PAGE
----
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Vietnam: Travelling With The Locals

Here's a question for you... Would you spend 17.5 hourrs on an overnight train? There are couple of other things you might want to factor in.

Here's a question for you ...

Would you spend 17.5 hourrs on an overnight train? There are couple of other things you might want to factor in.

You are in Vietnam travelling on a dust covered juggernaut from Saigon (or Ho Chi Minh) to Danang overnight sharing with three locals in a carriage a little bit bigger than a chicken coop. You also have some insects in a beer box under your bunk. No, I'm not joking.

The staff are friendly, very friendly in fact. Not long into the journey you're drinking a few beers on board with the guards who are joyfully necking neat vodka. That includes the 82 year old Captain.

Your carriage has 4 bunks and is a tight squeeze. However, further down the train there are 6 bunk cabins with little to no headroom. Cockroaches scuttle past, as you make your way past Vietnamese families sleeping in cupboards and under wooden benches in the soulless final communal cabin. You quickly find yourself in a whole new world. This will last for 17+ hours.

Food is not an after thought. You can buy meals during the journey. But I played safe and was ahead of the game with a planned visit to the supermarket before my departure. Hot water is available on tap so I armed myself with various snacks, tea bags, a cup and a bowl of noodles. Classy stuff.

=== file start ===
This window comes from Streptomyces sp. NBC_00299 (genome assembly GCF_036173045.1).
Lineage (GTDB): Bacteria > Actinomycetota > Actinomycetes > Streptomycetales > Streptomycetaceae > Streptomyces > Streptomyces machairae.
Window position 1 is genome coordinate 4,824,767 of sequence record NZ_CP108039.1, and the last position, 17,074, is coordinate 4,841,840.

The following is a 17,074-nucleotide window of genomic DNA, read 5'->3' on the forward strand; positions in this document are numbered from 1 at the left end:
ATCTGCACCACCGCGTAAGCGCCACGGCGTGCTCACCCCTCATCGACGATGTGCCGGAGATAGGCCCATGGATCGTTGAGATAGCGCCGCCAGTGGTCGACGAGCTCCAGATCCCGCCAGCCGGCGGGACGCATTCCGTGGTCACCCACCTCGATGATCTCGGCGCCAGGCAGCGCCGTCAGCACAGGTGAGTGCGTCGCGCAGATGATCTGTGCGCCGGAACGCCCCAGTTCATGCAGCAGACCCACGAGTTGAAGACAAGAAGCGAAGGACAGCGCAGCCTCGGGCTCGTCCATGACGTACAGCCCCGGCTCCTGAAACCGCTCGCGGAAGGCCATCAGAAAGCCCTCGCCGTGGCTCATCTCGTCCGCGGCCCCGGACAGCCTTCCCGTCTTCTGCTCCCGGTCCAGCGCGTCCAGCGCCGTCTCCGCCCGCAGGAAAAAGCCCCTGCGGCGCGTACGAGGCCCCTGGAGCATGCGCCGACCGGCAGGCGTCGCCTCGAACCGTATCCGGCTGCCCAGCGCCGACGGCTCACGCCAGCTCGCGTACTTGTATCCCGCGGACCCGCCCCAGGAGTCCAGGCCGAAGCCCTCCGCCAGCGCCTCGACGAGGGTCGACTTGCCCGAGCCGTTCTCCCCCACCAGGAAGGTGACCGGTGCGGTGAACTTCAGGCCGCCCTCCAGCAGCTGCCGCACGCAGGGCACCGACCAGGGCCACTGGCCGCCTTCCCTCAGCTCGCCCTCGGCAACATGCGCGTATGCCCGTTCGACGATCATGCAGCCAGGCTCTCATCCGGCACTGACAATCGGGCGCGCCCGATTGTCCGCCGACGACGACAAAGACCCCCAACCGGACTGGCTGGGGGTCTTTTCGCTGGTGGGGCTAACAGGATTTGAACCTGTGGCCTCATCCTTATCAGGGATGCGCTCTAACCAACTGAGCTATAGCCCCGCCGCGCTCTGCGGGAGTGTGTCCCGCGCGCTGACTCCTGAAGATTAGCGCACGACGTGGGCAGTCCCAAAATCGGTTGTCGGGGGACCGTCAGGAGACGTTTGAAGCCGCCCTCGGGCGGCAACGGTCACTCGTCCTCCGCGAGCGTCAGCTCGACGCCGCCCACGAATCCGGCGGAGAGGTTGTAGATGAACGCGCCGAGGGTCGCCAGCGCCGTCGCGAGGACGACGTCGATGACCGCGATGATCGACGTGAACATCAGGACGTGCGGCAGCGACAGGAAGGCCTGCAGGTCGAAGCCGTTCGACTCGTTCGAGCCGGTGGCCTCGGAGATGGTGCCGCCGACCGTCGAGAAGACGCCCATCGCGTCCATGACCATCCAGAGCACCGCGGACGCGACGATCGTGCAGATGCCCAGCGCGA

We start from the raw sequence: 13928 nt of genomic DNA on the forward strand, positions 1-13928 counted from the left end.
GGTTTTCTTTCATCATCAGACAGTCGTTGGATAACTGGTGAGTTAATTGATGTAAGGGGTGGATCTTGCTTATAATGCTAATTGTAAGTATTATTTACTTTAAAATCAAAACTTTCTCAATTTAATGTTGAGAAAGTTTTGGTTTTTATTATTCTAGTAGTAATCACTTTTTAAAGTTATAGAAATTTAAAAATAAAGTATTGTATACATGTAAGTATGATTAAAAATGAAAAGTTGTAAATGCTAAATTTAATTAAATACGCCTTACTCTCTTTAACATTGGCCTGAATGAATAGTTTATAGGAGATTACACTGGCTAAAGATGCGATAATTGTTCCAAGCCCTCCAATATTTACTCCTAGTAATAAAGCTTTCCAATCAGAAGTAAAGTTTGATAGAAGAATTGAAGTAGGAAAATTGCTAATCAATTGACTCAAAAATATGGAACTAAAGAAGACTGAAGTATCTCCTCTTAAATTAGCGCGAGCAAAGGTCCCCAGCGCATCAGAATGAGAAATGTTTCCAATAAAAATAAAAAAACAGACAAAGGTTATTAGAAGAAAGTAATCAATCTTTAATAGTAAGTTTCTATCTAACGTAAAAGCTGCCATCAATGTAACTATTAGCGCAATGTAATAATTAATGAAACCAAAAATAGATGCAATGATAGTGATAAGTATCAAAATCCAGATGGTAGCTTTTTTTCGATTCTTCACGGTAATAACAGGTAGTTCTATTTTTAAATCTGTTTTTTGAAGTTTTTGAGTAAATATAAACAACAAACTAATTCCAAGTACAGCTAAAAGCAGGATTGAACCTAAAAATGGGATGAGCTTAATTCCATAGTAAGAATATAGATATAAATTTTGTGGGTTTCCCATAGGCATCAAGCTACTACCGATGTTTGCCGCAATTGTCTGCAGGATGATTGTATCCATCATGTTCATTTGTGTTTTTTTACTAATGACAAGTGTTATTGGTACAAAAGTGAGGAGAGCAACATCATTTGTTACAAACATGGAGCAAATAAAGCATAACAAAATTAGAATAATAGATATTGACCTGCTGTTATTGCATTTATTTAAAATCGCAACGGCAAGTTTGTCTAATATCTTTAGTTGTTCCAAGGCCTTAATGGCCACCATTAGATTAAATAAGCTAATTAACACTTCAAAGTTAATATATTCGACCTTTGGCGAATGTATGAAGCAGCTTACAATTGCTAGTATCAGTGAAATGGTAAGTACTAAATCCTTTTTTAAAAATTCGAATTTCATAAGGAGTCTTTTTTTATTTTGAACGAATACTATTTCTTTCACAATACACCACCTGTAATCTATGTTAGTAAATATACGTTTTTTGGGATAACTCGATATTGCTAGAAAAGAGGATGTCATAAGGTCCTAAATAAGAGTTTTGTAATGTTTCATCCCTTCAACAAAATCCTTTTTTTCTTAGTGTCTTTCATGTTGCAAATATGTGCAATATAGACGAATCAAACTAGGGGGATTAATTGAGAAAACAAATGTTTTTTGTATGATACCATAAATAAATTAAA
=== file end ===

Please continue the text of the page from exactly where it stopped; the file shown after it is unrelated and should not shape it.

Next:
Toilets breaks are like being in a human game of pinball, as you bounce about, holding onto walls and the unlocked swinging door. This takes skill and practice. But something you have to deal with. Western toilets are available or you can try your luck at the squatting option. I'll leave that with you.

Day breaks, local track side hawkers skip past guards, board the train and sell coffee (which is strong, but good stuff). They are ejected via a short sharp taser shock, which provides some light entertainment, after a bumpy sleepless night on the top bunk.

If you are lucky enough to see through the dust coated windows, the views of fishermen and rice farmers working in the fields are both interesting and beautiful in the early morning sun.

The journey is long, but at the same time a worthwhile experience. If you ask me would I do it again. The answer is no... but I would recommend it to anyone who wishes to see a part of real Vietnam. Just be prepared for anything and make the most of this once in a lifetime experience to travel with the locals. I did and I'll never forget it.